2 JANUARY 1932, Page 30

Grist and Mills

All Is Grist. By G. IC. Chesterton. (Methuen. Os.) Essays in Little. By Eden Phillpotts. (Hutchinson. Os.) Visibility Good. By E. V. Lucas. (Methuen. 6s.) ALL is grist for the essay-writer, as Mr. Chesterton observes ; but the mills differ. Mr. Chesterton on Condiments has nothing in common with Mr. Lucas on Custard; and Mr. Phillpotts laments that logic has destroyed the fauns, while Mr. Chesterton growls that without it the world seems to be drifting into an intellectual dissolution and destruction, which is at its very wildest when some wild voice shrieks out of the chaos, ' Be logical.' " Three such different collections prove how much more important is the mill than the grist : the mind than the matter. An essay may be almost any short com- position that has neither a plot nor a regular metre ; but what its writer must do is to give you a piece of his mind.

Mr. Chesterton does so with vehemence. He grinds axes for choice. When he says On he means Against, and his sub-title should be On—or Against—the Way of the World. For whatever is, is wrong. We should stay at home and study logic and have babies, he says, as if no one .did these things already. We should eschew business education, behaviourism, sightseeing, sophistication, novel-reading (detective stories allowed), and top-hats. We should Think. Mr. Chesterton can make us think. He will have none of Mr. Lucas' after-dinner urbanity. He must go out and saddle Rosinante. He shouts at us, and reasons at us (having studied logic), and is very witty. But he is not optimist enough to be a reformer. He must just have his grumble. He must make his point, too, even at the expense of accuracy. " The newspapers are all God and no devil. The novels are all devil and no God" ; though he can hit straighter than that : as, on the Renaissance :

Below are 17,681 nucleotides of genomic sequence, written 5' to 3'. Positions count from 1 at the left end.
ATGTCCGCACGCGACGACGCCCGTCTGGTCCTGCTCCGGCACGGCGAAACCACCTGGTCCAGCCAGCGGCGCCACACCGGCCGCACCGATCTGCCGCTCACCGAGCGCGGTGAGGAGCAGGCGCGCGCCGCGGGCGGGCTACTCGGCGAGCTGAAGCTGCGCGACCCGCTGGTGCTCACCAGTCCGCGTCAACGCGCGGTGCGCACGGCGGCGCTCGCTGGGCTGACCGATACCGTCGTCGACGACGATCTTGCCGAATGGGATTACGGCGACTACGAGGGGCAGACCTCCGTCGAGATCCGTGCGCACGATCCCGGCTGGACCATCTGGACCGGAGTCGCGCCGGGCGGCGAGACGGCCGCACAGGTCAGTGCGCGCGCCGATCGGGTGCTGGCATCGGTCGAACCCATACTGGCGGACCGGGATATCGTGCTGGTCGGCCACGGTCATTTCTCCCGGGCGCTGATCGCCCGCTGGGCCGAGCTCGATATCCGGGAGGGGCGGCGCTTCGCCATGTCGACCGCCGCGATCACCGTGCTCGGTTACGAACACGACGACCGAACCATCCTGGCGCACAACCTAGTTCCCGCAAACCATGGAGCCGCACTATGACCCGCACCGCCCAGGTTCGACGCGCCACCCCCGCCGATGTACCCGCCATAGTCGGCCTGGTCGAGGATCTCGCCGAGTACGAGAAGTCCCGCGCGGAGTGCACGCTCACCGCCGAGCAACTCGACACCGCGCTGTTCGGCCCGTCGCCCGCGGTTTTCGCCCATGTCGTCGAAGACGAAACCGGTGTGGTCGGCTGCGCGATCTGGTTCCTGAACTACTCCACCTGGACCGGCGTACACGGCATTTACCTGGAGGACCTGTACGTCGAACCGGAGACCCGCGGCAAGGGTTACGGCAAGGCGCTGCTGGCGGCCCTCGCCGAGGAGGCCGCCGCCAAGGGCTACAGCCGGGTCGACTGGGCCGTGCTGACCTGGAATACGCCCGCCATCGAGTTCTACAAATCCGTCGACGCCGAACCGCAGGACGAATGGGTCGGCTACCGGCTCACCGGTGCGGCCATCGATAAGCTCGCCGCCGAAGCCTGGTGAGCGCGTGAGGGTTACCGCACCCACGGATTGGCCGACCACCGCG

" The fact that the vision of a superb and many-sided human culture did not disturb the fundamental ideas of these late mediaeval Christians has a simple -explanation : that the ideas are true."

Mr. Phillpotts turns towards humanism and away from the twentieth century as eagerly as Mr. Chesterton, but with none of his clatter. Essays in Little are the quiet statement of a full philosophy. Most of them are an artist's meditations upon his craft. The ground has been often covered : but each writer must think out for himself the problems of style and the relations of art to science and criticism and religion. Mr. Phillpotts has had a lifetime of various and distinguished practice, and his thoughts are worth overhearing, both on these matters and on his own Dartmoor country. " Most of the great artists were humanists," he says. He certainly is a humanist.

And Mr. Lucas ? He is indefinable : he is himself : and in Visibility Good he is at the top of his form. No one but Mr. Lucas could know so many facts and not be a bore. -Unlike Mr. Chesterton, he loves sightseeing, and he has no quarrel with 1931 ; and he goes sightseeing, in London squares or museums or in inn parlours, for his own delight and ours. He is a looker-up of unconsidered trifles, and can make magic from the Dictionary of National Biography or an out-of-date encyclopaedia. He enjoys committees and getting wet through. He knows who sat for Britannia on our coins, and how to cable in code from mid-Atlantic " Crew are all drunk." He is prepared for all emergencies : and as a connoisseur he would appreciate the subtle flavour